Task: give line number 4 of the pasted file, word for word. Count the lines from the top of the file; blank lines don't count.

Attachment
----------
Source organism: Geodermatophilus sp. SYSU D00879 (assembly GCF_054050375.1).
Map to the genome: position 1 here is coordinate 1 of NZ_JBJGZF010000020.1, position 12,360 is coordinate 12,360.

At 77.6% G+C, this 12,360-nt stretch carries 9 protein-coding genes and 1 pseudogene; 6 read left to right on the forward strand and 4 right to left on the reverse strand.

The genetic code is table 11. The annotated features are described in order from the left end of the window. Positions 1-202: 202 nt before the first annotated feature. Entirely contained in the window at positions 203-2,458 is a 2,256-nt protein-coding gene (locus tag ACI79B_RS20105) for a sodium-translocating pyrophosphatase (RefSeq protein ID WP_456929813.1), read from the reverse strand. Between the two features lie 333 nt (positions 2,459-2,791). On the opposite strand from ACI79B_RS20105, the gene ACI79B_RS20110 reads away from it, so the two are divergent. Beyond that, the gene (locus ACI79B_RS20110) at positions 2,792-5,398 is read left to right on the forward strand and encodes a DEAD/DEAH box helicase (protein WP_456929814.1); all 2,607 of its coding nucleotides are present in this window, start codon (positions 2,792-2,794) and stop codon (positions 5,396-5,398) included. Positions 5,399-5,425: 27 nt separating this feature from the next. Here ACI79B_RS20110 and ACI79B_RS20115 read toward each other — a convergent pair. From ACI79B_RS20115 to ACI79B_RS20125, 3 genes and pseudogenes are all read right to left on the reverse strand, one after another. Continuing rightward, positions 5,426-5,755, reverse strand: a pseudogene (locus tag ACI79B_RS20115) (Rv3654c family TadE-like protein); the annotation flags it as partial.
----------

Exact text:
The genetic code is table 11. The annotated features are described in order from the left end of the window. Positions 1-202: 202 nt before the first annotated feature. Entirely contained in the window at positions 203-2,458 is a 2,256-nt protein-coding gene (locus tag ACI79B_RS20105) for a sodium-translocating pyrophosphatase (RefSeq protein ID WP_456929813.1), read from the reverse strand. Between the two features lie 333 nt (positions 2,459-2,791). On the opposite strand from ACI79B_RS20105, the gene ACI79B_RS20110 reads away from it, so the two are divergent. Beyond that, the gene (locus ACI79B_RS20110) at positions 2,792-5,398 is read left to right on the forward strand and encodes a DEAD/DEAH box helicase (protein WP_456929814.1); all 2,607 of its coding nucleotides are present in this window, start codon (positions 2,792-2,794) and stop codon (positions 5,396-5,398) included. Positions 5,399-5,425: 27 nt separating this feature from the next. Here ACI79B_RS20110 and ACI79B_RS20115 read toward each other — a convergent pair. From ACI79B_RS20115 to ACI79B_RS20125, 3 genes and pseudogenes are all read right to left on the reverse strand, one after another. Continuing rightward, positions 5,426-5,755, reverse strand: a pseudogene (locus tag ACI79B_RS20115) (Rv3654c family TadE-like protein); the annotation flags it as partial.